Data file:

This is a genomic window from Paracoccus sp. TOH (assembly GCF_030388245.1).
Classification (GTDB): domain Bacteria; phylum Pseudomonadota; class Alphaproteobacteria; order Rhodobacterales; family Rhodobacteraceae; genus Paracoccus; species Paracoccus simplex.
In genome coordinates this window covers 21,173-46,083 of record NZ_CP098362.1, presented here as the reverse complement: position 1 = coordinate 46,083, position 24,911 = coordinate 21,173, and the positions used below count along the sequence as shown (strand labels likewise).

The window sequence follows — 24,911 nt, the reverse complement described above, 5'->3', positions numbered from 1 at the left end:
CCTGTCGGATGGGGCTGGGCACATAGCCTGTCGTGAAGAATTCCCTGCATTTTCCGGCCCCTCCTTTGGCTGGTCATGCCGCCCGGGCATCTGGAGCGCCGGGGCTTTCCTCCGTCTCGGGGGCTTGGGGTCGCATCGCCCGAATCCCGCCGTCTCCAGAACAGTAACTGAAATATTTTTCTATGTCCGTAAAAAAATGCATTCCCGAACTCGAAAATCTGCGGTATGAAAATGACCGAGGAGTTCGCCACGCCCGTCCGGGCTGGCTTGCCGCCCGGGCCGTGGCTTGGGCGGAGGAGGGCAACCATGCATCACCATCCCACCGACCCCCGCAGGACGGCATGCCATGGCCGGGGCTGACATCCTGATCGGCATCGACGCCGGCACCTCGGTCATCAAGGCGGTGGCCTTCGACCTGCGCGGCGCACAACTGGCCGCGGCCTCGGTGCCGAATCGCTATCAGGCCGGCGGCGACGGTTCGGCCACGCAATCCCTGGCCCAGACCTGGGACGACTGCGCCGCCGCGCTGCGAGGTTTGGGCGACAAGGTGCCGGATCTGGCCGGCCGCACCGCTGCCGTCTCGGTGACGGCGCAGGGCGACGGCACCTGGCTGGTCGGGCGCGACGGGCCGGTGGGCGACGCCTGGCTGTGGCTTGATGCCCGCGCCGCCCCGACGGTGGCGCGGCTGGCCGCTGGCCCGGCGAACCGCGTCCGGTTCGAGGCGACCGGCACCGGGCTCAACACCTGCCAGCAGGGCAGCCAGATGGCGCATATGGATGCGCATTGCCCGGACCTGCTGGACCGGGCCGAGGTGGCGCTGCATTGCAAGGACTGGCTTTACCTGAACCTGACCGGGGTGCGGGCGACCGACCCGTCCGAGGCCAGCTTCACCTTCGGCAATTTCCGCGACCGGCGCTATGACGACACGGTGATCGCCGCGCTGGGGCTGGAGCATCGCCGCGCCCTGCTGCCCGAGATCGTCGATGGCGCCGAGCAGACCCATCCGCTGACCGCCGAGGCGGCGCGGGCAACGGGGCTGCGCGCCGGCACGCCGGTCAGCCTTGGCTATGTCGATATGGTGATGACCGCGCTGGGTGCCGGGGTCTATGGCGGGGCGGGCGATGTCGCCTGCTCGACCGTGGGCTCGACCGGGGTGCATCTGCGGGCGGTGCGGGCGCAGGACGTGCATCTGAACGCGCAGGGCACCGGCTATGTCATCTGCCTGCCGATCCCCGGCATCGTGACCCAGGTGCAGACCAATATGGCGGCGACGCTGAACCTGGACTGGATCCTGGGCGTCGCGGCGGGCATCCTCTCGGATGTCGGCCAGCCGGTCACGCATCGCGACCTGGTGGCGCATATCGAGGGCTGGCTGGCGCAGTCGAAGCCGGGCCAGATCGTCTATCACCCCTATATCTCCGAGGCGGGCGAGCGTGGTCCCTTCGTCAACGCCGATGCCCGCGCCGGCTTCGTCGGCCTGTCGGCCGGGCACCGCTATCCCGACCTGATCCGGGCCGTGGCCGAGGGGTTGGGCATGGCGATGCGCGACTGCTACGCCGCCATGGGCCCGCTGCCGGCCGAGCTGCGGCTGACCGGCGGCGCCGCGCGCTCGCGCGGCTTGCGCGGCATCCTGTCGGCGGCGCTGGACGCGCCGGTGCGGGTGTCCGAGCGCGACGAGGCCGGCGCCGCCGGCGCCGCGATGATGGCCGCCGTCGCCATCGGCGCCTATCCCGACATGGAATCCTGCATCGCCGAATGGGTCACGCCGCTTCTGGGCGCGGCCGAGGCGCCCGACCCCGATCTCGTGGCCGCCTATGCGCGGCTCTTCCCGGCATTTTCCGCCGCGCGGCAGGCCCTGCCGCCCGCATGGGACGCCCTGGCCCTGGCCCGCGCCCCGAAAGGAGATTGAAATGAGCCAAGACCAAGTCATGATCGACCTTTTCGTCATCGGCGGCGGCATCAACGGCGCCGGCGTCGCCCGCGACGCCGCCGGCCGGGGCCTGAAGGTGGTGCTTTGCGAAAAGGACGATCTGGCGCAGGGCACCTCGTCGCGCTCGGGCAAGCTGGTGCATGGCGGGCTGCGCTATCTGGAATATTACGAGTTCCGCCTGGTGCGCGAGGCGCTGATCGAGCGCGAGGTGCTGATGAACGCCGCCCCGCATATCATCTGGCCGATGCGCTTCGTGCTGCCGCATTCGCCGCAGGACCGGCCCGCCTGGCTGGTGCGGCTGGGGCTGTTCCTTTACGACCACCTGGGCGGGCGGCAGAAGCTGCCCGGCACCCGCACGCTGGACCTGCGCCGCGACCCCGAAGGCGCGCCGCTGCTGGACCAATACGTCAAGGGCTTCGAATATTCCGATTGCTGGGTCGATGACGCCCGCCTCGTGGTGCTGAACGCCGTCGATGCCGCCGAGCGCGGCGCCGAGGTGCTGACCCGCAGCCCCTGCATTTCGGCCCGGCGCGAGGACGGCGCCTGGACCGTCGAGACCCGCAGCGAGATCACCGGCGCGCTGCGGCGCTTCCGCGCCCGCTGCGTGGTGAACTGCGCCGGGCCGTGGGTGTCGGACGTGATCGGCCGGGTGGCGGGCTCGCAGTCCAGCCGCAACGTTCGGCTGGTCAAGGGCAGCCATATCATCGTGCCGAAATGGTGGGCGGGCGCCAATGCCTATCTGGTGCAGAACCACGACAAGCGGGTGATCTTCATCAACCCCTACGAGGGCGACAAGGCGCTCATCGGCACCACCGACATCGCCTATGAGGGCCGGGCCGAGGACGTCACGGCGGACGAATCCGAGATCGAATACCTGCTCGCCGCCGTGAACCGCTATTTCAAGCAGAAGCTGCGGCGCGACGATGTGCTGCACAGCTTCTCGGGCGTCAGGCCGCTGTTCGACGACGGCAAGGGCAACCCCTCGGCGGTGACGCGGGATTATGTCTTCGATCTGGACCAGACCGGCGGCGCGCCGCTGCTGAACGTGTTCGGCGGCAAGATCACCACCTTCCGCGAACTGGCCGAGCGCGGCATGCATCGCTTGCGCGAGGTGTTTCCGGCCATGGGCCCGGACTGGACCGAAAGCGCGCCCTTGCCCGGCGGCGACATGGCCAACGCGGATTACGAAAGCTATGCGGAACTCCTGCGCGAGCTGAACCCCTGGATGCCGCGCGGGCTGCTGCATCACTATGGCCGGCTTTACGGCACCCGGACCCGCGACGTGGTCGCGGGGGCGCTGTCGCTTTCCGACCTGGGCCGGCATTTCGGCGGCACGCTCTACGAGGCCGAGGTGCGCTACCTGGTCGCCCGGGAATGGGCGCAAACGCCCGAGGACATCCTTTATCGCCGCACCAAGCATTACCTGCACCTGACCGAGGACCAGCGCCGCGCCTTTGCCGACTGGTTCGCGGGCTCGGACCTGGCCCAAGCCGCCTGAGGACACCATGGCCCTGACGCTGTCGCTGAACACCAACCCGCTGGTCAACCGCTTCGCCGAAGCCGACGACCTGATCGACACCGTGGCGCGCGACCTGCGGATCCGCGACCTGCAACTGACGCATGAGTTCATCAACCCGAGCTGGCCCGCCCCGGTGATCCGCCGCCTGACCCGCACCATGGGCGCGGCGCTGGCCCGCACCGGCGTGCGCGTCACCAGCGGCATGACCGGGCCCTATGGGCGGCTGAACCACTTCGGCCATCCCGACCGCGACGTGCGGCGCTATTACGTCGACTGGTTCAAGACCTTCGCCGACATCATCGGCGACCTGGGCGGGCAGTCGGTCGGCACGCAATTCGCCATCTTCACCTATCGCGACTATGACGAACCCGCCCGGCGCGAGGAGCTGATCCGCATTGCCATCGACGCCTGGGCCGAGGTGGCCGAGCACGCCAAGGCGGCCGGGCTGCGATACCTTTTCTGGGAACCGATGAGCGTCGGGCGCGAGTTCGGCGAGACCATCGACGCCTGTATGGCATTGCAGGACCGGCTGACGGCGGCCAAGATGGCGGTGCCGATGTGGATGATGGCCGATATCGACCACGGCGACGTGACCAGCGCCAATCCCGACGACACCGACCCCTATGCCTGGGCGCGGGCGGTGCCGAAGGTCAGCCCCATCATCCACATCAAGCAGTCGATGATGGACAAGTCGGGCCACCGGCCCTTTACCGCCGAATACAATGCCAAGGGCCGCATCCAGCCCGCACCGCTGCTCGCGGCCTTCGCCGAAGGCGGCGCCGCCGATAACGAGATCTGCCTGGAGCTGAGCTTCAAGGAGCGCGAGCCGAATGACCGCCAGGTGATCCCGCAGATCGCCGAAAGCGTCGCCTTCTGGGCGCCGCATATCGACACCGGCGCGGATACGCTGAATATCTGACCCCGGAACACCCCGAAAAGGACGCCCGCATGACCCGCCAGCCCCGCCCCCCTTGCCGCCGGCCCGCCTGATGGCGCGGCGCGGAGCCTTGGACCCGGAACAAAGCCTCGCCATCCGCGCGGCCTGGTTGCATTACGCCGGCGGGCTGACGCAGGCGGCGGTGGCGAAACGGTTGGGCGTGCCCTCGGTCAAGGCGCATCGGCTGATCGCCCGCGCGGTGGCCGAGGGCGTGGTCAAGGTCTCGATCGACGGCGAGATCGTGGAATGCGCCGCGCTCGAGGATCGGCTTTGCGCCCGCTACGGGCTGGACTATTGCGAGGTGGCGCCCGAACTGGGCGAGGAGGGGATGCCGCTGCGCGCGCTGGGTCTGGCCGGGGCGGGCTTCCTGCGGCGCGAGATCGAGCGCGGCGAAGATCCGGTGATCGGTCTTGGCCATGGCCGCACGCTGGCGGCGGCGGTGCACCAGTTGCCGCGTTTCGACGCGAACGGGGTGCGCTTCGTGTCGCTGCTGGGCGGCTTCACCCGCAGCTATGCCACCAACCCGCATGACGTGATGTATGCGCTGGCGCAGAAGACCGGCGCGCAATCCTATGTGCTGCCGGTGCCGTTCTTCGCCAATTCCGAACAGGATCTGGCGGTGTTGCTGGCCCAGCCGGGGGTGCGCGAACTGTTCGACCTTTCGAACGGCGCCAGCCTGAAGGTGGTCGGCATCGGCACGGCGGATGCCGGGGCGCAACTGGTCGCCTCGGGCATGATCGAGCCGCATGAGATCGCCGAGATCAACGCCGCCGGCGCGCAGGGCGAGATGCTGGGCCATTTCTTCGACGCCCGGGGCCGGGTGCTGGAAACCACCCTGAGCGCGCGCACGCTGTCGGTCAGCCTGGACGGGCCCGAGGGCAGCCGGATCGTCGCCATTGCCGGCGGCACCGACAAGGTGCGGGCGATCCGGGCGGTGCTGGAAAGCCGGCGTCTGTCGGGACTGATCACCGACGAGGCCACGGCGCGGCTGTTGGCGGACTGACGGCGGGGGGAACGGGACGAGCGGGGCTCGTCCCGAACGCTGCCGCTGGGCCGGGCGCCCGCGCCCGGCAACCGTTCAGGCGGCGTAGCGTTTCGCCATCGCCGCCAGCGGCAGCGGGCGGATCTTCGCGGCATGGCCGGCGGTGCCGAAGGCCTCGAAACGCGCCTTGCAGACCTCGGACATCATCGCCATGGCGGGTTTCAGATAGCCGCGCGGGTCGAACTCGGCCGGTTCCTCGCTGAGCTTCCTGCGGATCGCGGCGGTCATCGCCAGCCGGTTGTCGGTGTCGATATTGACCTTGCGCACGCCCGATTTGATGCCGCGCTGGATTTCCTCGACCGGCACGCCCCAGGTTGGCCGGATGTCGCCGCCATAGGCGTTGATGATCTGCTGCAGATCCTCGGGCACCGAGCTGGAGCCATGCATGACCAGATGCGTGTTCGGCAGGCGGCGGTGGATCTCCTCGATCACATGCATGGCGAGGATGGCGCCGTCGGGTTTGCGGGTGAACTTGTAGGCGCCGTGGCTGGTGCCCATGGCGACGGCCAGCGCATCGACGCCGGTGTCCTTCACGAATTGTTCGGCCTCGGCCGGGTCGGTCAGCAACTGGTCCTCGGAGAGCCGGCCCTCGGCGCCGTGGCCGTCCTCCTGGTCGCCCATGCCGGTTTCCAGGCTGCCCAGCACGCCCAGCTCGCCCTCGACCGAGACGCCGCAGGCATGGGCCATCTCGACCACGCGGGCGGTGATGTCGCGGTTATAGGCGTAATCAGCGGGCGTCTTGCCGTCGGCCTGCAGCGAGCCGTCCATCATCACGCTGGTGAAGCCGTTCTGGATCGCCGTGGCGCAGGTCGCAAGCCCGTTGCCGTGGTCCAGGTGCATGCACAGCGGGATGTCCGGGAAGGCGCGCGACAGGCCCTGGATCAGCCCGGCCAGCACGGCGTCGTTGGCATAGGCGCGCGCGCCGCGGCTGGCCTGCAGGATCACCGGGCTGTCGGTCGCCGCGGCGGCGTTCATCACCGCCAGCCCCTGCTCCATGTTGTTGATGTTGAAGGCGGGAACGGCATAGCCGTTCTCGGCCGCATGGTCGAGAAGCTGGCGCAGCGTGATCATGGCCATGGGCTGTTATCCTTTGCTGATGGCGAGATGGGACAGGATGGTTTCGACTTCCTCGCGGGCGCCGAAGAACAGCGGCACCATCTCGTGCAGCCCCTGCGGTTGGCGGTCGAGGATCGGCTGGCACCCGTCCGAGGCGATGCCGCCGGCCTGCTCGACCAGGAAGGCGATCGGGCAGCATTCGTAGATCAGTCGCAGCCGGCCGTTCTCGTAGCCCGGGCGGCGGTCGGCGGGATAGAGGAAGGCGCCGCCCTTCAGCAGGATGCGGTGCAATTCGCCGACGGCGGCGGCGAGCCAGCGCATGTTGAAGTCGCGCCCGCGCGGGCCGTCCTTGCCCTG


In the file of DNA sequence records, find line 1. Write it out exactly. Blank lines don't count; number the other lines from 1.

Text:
This is a genomic window from Paracoccus sp. TOH (assembly GCF_030388245.1).